Hate Crime Action plan fails to address Islamophobia

26th Aug 2016
Hate Crime Action plan fails to address Islamophobia

Ala Abbas

Home Secretary, Amber Rudd, has launched the Hate Crime Action Plan which calls on communities across Britain to “come together and stand united against those who use hate to divide us.”

Under the plan, which was launched on July 26, there will be a new assessment of the level of racist, religious and homophobic bullying going on in schools and a new programme to equip teachers to “facilitate conversations” when terrorist incidents happen at home and abroad. The new measures will also address the high incidence of hate crimes on public transport.

The Home Office will “launch a £2.4m scheme for protective security measures at vulnerable faith institutions” according to the Hate Crime Action plan. “New funding will be made available for the security of all faith establishments, including mosques.” The Jewish community get special allocation to protect their community. There will be a “commitment to the security of independent and state-aided Jewish faith schools, synagogues and other Jewish community sites with £13.4m of funding in 2016/17.”

No specific funds have been allocated to mosques and Muslim community sites, despite the number of hate crimes over the past year being disproportionately aimed at Muslims. According to the Metropolitan Police, Islamophobic hate crimes rose by 43 per cent in the last 12 months.

It is impossible to know the exact figures because of the problem of under-reporting. Islamophobic hate crime has seen the biggest percentage increase over the last 12 months compared to any other crime in the capital. The third highest percentage increase occurred in “racist and religious” hate crime, a category that can also include Islamophobic attacks.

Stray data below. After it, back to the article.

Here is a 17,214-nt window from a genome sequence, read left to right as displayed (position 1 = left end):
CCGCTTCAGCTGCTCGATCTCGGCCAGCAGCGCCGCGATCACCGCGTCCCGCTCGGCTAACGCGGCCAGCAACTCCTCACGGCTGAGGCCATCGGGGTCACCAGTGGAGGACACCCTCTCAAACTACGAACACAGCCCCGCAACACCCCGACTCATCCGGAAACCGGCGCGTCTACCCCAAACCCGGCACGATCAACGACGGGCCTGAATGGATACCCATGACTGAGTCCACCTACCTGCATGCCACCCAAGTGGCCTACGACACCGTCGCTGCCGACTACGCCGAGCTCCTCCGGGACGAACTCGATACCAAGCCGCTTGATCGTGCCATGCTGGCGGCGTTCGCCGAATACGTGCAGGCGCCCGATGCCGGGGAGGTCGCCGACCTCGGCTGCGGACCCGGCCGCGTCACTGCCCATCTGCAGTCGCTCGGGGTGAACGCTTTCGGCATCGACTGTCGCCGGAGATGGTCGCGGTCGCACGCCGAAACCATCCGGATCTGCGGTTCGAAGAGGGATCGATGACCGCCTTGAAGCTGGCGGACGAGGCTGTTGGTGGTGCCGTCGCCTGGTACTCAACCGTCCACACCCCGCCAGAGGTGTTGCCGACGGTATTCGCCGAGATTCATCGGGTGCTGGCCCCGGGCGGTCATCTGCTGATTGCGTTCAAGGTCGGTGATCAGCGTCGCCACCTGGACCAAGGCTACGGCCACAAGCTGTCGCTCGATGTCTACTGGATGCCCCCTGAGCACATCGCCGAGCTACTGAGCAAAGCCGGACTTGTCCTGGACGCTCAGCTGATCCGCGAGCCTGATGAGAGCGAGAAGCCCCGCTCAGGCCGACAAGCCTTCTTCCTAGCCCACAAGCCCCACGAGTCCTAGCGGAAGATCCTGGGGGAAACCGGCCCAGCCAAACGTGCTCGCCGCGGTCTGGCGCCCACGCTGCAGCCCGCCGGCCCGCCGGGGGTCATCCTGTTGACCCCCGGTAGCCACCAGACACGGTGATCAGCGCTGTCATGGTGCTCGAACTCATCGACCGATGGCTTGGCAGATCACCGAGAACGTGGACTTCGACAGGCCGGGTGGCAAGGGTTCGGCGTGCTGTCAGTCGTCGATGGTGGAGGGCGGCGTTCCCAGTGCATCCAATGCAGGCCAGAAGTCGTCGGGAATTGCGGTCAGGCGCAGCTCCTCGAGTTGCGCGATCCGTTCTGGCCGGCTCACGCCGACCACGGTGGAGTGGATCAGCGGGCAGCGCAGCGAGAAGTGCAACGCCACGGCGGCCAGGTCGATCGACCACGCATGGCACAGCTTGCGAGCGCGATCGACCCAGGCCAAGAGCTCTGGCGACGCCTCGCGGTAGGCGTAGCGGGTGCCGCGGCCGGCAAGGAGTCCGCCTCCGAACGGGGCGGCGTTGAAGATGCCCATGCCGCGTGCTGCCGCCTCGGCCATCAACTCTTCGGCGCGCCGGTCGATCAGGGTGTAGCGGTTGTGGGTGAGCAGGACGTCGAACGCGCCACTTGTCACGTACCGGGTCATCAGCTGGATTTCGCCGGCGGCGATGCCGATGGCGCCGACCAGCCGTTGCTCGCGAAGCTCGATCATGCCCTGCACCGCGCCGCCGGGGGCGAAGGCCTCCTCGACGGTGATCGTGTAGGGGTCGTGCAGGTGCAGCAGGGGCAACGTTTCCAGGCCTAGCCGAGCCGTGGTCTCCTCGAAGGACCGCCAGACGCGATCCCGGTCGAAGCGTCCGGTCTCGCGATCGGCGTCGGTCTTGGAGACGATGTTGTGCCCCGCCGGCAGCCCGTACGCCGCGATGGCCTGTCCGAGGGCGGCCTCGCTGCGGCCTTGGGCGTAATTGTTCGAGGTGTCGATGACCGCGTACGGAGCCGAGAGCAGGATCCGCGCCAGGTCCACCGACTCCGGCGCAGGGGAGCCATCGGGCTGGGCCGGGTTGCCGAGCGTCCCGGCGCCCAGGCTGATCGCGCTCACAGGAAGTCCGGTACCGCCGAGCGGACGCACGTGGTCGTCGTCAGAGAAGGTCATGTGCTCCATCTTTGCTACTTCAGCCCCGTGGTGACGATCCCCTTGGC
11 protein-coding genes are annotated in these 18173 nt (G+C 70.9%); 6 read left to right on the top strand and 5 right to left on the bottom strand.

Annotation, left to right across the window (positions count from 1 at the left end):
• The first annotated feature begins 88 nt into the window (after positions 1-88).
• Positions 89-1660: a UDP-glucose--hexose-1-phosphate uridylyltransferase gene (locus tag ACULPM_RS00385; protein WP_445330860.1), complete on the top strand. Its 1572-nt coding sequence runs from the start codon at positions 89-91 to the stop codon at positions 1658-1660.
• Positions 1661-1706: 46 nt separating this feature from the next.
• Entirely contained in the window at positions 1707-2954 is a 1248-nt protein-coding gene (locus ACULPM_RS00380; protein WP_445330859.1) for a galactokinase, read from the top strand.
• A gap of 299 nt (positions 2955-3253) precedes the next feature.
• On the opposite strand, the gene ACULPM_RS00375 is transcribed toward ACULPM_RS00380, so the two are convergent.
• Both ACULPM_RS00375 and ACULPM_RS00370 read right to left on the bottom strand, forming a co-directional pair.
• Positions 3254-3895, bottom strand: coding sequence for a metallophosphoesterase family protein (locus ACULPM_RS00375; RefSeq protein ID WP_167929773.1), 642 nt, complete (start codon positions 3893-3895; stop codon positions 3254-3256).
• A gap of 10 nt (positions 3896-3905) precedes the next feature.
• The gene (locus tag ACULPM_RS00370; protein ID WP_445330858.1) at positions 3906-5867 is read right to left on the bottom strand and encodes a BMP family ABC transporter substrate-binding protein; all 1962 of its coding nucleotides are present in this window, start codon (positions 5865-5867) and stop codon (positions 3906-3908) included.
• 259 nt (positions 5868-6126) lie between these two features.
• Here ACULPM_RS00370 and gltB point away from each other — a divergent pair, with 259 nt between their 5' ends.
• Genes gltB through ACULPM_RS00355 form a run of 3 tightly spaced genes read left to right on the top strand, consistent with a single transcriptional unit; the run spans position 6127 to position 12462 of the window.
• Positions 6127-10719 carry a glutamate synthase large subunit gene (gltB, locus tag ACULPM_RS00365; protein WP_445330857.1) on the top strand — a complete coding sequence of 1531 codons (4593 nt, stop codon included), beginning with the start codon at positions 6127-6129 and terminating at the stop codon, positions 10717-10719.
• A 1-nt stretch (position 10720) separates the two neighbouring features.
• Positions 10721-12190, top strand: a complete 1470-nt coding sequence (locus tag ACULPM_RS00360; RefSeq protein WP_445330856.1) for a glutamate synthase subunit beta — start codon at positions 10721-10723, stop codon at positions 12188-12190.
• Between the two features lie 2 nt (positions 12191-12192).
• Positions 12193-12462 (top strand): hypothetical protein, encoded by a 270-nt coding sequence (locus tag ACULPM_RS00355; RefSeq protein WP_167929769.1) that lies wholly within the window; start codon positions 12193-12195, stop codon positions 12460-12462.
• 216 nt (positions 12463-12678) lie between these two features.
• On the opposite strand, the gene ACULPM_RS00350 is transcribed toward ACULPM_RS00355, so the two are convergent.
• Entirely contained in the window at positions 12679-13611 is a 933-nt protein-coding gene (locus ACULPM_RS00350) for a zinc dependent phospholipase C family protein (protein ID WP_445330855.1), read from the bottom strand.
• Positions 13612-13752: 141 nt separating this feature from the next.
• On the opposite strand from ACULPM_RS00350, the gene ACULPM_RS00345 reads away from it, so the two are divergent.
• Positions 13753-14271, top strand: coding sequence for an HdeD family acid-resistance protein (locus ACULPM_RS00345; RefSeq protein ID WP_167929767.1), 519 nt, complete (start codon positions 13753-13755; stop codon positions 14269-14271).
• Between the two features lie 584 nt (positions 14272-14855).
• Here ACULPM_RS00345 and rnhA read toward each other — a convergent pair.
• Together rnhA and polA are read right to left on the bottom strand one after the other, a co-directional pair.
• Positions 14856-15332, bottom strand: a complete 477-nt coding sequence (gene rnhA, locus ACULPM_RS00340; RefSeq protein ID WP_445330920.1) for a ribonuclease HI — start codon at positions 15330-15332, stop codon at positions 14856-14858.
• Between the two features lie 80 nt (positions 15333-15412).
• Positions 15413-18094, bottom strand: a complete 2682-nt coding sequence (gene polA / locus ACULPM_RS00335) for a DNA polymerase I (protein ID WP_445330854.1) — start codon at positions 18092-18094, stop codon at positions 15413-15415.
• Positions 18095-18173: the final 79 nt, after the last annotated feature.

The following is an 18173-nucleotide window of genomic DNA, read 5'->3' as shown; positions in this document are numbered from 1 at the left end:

This was acknowledged in a report by True Vision in February this year which found that race and religion are often interlinked when it comes to anti-Muslim hate speech.

Despite the huge spike in Islamophobic incidents over the past year, police action on hate crime has gone down. Official data from the Crown Prosecution Service has shown a 10 per cent decrease in police referrals of hate crime for charging in 2015/16.

According to a study of 40 police forces in England and Wales by the Bureau of Investigative Journalism, the total numbers of reported hate crimes soared by 20% over the past year (from 50,288 to 60,225), with 34 out of the 40 forces recording a rise in offences. Despite this increase, fewer cases have been dealt with than in the previous year. Just 27% of hate crimes recorded by police resulted in an outcome such as a charge, summons, caution or restorative justice in 2015/16, compared with 35% the year before.

When it comes to Islamophobic abuse online, there is a targeted campaign by mainly far-right groups. Imran Awan, a researcher at Birmingham City University, examined 100 different Facebook pages, posts and comments between January 2013 and November 2014 and uncovered nearly 500 instances of anti-Muslim hate speech.

The report entitled ‘lslamophobia on Social Media: A Qualitative Analysis of Facebook’s Walls of Hate’ identified “5 walls of Islamophobic hate” directed at Muslims online, which included seeing Muslims as terrorists and rapists, depicting Muslim women as threats to national security and suggesting all Muslims should be deported. The study also found that the pejorative terms “Muzrats, Paki, Peado, Rapists, Dirty, Scum and Filthy” were among the 20 most commonly used to describe Muslims during online tirades.

This abuse was intensified and triggered by events in the news. According to Awan, “the worry is that these online groups and communities will use this support to foster an offline extremist counter-narrative”.

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